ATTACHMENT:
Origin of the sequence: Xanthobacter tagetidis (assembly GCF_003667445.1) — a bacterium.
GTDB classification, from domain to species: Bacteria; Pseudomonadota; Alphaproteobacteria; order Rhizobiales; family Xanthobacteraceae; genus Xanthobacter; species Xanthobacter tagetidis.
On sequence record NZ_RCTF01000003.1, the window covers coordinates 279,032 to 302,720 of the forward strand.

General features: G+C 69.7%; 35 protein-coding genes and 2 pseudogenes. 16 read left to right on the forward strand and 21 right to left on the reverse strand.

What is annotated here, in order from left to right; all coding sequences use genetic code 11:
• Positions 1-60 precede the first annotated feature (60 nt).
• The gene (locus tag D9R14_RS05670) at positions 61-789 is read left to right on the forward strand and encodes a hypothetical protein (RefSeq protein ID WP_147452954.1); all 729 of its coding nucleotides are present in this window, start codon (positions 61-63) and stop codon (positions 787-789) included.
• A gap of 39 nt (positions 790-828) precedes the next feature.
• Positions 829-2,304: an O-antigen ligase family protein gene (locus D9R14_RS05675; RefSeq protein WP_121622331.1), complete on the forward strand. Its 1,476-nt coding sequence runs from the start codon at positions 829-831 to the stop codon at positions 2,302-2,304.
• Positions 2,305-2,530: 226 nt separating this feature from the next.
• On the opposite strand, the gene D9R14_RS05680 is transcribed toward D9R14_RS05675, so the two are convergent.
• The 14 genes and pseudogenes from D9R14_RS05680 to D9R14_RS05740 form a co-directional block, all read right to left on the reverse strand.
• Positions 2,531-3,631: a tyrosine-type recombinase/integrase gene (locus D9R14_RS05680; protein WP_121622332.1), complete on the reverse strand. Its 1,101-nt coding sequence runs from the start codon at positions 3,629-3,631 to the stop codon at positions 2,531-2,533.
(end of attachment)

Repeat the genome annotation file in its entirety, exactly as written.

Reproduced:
Origin of the sequence: Xanthobacter tagetidis (assembly GCF_003667445.1) — a bacterium.
GTDB classification, from domain to species: Bacteria; Pseudomonadota; Alphaproteobacteria; order Rhizobiales; family Xanthobacteraceae; genus Xanthobacter; species Xanthobacter tagetidis.
On sequence record NZ_RCTF01000003.1, the window covers coordinates 279,032 to 302,720 of the forward strand.

General features: G+C 69.7%; 35 protein-coding genes and 2 pseudogenes. 16 read left to right on the forward strand and 21 right to left on the reverse strand.

What is annotated here, in order from left to right; all coding sequences use genetic code 11:
• Positions 1-60 precede the first annotated feature (60 nt).
• The gene (locus tag D9R14_RS05670) at positions 61-789 is read left to right on the forward strand and encodes a hypothetical protein (RefSeq protein ID WP_147452954.1); all 729 of its coding nucleotides are present in this window, start codon (positions 61-63) and stop codon (positions 787-789) included.
• A gap of 39 nt (positions 790-828) precedes the next feature.
• Positions 829-2,304: an O-antigen ligase family protein gene (locus D9R14_RS05675; RefSeq protein WP_121622331.1), complete on the forward strand. Its 1,476-nt coding sequence runs from the start codon at positions 829-831 to the stop codon at positions 2,302-2,304.
• Positions 2,305-2,530: 226 nt separating this feature from the next.
• On the opposite strand, the gene D9R14_RS05680 is transcribed toward D9R14_RS05675, so the two are convergent.
• The 14 genes and pseudogenes from D9R14_RS05680 to D9R14_RS05740 form a co-directional block, all read right to left on the reverse strand.
• Positions 2,531-3,631: a tyrosine-type recombinase/integrase gene (locus D9R14_RS05680; protein WP_121622332.1), complete on the reverse strand. Its 1,101-nt coding sequence runs from the start codon at positions 3,629-3,631 to the stop codon at positions 2,531-2,533.